So Cisco Systems
Sure, the forward guidance was less than cheerful. Cisco's long-term goal is to grow sales at 12% to 17% per year, and the guidance for the just-reported quarter was a more ambitious 18% to 20%. Even that was seen as disappointingly conservative at the time, but Cisco delivered 19% sales growth year over year to land smack in the middle of its own range and slightly above the average analyst earnings estimate. But next quarter, that growth should slow down to a 3%-to-5% year-over-year increase. Even if the full-year target for 2011 rebounds to a range of 9% to 12%, that's a pretty serious near-term hit. Of course you should expect to see a stock implosion after that.
But here's the thing: A good-size portion of Cisco's dive took place right after the earnings report was released. There is nothing about guidance in there, only a presentation of current results. Even the slide deck for the conference call says nothing about guidance. That's just not how Cisco rolls.
The swoon continued as soon as the earnings call started, and by the time CEO John Chambers got around to actually saying something about guidance, the damage was already done. By the end of the call, nearly an entire regular trading day's worth of shares of Cisco had traded hands. Investors were clearly shell-shocked -- but it seems like a lack of guidance was enough to cause this fall.
Trouble in paradise
That being said, Cisco does seem to have some problems on its plate: Sales grew slower than those of rival Juniper Networks
On the other hand ...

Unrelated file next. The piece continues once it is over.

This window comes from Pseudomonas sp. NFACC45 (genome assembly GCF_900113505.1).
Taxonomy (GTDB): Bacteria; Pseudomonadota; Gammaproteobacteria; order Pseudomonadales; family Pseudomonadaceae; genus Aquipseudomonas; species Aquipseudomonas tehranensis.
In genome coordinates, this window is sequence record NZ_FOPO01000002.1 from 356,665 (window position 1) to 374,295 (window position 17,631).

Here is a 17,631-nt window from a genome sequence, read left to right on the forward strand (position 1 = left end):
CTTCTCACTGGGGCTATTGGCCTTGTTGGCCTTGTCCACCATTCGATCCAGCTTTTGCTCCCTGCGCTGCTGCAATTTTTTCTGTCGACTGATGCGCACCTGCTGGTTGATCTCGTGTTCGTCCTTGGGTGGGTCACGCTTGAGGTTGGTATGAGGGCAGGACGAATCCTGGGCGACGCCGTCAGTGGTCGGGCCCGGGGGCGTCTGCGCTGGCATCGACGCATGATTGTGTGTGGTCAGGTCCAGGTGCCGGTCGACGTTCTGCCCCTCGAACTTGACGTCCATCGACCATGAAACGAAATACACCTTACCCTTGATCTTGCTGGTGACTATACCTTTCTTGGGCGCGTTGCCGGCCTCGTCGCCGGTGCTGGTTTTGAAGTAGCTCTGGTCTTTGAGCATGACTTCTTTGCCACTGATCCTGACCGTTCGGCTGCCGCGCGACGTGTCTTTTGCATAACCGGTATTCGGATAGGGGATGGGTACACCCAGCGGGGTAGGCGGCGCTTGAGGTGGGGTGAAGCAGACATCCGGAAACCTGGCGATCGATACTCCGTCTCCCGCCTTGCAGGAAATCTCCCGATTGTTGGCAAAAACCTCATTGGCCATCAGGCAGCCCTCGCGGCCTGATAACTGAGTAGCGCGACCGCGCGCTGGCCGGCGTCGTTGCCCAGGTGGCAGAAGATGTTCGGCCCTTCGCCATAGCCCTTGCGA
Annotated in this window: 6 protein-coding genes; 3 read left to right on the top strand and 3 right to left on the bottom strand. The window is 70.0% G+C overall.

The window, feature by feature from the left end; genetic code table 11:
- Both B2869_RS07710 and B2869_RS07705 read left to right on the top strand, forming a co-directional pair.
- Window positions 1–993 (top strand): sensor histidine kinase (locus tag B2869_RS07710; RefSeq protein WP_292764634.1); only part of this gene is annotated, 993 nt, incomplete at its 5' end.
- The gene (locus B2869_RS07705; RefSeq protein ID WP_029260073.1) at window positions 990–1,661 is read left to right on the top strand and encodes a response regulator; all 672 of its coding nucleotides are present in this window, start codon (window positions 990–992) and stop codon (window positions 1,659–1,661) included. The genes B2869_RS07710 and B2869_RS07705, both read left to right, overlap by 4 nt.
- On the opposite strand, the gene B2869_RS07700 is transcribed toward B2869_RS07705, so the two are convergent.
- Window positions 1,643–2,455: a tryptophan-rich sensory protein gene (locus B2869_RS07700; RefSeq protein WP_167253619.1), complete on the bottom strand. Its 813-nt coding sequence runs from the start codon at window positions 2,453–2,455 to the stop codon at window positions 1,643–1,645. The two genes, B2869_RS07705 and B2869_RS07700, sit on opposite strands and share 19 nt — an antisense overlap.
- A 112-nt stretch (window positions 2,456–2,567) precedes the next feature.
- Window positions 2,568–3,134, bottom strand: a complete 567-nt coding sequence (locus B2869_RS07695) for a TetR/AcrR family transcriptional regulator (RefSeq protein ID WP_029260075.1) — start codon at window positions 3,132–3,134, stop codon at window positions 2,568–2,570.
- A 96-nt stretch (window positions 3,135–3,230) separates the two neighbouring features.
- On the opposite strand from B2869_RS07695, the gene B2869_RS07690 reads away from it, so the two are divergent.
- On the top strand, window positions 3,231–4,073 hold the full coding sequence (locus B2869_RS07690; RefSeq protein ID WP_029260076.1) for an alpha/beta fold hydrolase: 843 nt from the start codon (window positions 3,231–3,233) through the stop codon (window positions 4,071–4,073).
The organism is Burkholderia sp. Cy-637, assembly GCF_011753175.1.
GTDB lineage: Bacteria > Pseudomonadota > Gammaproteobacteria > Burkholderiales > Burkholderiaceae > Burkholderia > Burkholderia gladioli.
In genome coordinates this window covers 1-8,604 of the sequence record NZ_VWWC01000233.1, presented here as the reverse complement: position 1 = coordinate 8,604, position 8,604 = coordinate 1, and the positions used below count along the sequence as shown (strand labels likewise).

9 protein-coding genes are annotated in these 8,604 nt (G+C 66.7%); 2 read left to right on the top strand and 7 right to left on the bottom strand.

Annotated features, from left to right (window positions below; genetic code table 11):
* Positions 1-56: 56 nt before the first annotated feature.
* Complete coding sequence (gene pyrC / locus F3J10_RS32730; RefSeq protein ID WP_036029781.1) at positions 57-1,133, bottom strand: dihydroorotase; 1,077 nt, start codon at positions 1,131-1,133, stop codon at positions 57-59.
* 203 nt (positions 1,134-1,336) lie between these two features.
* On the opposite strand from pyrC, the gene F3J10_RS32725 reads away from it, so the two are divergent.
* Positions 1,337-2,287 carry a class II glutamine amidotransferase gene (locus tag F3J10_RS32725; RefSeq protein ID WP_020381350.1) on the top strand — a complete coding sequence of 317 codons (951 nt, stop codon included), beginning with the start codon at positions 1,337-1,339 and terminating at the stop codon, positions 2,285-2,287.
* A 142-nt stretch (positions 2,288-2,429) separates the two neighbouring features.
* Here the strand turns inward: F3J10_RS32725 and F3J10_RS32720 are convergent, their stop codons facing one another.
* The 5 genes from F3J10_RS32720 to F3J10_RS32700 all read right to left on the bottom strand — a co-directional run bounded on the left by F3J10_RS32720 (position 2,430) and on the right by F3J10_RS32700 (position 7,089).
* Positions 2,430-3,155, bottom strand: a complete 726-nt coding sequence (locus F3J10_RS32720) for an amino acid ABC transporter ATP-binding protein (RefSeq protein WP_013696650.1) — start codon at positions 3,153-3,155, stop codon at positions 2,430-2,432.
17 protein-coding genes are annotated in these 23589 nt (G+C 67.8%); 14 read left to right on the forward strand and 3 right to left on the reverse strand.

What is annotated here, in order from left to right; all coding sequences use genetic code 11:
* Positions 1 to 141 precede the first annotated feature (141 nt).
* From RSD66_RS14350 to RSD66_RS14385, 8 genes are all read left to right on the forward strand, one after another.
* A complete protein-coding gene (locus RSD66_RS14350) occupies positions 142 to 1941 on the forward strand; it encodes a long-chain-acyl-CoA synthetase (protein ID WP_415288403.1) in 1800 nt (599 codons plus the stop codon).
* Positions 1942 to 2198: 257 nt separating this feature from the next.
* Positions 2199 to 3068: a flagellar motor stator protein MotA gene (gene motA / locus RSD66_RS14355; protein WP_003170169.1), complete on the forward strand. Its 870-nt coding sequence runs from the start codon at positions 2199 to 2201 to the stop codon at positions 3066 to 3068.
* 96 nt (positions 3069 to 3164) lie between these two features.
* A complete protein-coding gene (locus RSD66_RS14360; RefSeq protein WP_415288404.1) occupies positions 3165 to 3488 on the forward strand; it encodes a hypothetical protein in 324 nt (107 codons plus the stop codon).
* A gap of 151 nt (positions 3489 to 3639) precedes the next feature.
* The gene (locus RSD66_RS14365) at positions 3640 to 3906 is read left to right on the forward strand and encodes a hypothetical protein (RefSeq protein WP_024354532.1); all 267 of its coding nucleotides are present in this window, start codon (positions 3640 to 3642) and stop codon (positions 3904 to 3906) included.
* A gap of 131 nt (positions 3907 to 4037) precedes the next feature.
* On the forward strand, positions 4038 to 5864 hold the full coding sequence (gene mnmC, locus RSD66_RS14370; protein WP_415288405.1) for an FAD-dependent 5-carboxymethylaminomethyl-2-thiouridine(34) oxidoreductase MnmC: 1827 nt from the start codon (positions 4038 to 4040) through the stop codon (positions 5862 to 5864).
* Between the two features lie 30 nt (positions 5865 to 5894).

But cash flows were strong, the company is buying back shares like nobody's business, and I may have my misgivings about certain aspects of Cisco's strategy, but overall this is a quality business that should emerge from this spot of trouble in better shape than most of the competition.
In particular, Alcatel-Lucent
Cisco is filthy rich, strongly profitable, and always hungry for opportunistic acquisitions. The company might have to stave off an assault from Oracle
Buy, sell, or hold?
So you see, Cisco is in the enviable position to be the canary in the coal mine -- but instead of keeling over dead, it gets to eat some of the leftovers around it. I think a long-term investor could profit handsomely by picking up a few shares at this unexpected discount, with very little risk on the downside.
You know what Benjamin Graham said about weighing and voting machines, and Warren Buffett likes to buy when there's blood in the streets. Here's the bloodbath, dear investor -- pull on your wading boots and jump right in.